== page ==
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Yu Chang Case: KMT Calls on Tsai Not to Divert Public Attention


Yu Chang Case: KMT Calls on Tsai Not to Divert Public Attention

Source: All Taipei newspapers
August 21, 2012

The Special Investigation Unit (SIU) under the Prosecutor-General’s Office recently closed its investigation into the Yu Chang Biologics Co. (宇昌生技股份有限公司) case. Tsai Ing-wen (蔡英文), a former chairwoman of the opposition Democratic Progressive Party (DPP), filed criminal charges yesterday, through her attorney, against former Premier and current Vice President Wu Deng-yih (吳敦義) for violating the Presidential and Vice Presidential Election and Recall Act, accusing him of trying to “cause her to lose the election” by smearing her reputation. Tsai was accused last December of illicit transactions related to the funding of Yu Chang Biologics Co.
In response, Lin Join-sane (林中森), secretary-general of the Kuomintang (KMT), said that the principals involved in the case had clarified themselves, adding that the KMT had also expressed respect for the prosecutors’ decision not to indict Tsai. Lin called on Tsai not to divert public attention, and asked her to explain why she had not recused herself due to conflicts of interest. Tsai should take moral responsibility for her behavior, the secretary-general stated.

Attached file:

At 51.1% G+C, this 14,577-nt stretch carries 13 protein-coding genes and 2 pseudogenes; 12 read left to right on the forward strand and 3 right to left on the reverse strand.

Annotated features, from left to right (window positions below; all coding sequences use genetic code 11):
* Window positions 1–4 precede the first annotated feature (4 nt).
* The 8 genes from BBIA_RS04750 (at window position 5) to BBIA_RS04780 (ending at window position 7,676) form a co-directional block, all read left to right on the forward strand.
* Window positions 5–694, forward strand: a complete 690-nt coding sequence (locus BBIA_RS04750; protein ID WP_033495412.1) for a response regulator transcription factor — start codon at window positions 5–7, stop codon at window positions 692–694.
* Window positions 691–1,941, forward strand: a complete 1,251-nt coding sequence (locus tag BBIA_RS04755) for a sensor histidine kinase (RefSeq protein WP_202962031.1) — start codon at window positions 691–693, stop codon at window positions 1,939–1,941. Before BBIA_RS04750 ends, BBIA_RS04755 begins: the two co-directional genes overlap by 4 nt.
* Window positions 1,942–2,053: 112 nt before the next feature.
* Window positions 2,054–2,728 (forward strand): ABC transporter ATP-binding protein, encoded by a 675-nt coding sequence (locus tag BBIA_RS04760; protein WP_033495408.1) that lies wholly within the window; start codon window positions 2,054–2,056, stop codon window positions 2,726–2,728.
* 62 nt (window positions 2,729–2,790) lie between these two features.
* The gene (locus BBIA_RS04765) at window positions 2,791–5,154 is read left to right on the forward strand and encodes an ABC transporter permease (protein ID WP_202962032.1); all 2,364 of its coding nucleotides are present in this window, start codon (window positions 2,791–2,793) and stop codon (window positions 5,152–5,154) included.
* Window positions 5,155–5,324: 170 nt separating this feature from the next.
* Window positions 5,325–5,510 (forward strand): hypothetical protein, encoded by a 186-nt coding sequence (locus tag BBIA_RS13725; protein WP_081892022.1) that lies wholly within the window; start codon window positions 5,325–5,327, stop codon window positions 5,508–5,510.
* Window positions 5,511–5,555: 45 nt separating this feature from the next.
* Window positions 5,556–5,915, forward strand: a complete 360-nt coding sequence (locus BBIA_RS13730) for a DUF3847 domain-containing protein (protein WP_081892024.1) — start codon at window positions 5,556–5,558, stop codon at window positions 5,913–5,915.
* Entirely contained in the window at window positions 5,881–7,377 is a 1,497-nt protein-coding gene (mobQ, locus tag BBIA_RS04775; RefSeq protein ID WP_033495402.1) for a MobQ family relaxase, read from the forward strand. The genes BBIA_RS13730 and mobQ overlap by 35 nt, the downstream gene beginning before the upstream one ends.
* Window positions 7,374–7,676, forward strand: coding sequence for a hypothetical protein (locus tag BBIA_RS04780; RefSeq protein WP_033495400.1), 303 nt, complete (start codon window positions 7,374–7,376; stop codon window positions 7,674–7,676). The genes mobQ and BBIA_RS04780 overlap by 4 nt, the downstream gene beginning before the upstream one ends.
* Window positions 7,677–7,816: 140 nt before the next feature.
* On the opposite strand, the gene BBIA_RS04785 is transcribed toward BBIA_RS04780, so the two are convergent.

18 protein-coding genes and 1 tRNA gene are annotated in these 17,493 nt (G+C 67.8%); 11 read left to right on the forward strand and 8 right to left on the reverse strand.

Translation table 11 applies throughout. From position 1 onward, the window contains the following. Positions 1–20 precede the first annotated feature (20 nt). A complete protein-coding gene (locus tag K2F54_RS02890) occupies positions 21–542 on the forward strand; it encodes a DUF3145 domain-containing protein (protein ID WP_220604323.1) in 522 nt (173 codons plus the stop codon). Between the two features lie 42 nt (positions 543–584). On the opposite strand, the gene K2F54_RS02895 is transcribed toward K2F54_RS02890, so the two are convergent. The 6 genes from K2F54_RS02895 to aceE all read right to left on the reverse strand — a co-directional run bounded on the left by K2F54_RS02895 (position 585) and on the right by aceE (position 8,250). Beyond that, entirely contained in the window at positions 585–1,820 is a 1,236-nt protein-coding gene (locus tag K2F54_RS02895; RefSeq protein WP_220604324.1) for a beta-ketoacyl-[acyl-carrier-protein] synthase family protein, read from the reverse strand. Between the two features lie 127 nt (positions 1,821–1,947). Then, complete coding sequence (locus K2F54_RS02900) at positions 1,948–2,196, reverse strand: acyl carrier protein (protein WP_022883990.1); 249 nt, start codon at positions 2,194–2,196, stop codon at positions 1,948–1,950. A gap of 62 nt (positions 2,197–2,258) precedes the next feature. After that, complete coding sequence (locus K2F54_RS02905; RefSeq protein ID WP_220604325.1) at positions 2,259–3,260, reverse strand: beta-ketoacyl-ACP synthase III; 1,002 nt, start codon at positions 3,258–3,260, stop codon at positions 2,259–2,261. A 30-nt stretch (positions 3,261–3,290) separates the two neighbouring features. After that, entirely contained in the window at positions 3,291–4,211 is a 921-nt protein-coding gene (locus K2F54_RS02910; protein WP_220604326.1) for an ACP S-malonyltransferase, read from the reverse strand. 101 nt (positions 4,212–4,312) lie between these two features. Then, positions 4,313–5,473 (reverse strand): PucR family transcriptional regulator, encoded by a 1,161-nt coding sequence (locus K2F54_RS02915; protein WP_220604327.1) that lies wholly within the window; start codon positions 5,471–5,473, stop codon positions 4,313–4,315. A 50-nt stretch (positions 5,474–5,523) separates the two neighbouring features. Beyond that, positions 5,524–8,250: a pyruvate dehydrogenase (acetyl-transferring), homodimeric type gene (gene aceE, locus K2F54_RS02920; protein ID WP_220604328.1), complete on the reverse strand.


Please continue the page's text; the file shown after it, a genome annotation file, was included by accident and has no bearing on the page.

As Vice President Wu is currently paying a diplomatic visit to Belize, Wu’s office, on his behalf, issued a statement last night indicating that when Wu had served as Premier last year, Christina Liu (劉憶如), then chairwoman of the Council for Economic Planning and Development, had proposed to declassify the dossiers related to the Yu Chang case, which was previously classified as “confidential” by Mei-yueh Ho (何美玥) when she was Minister of State without Portfolio in the DPP administration. The statement said that Wu had later agreed to declassify and make public the dossiers related to the case in accordance with a Legislative Yuan resolution and that everything had been handled on the basis of due process.
In response to Tsai’s decision to take legal action, Wu’s office quoted the opinion of his attorney, saying that Wu would respect Tsai’s legal rights to file an action, but he could not make any comments for the time being because he had not seen the contents of the brief that Tsai had submitted.

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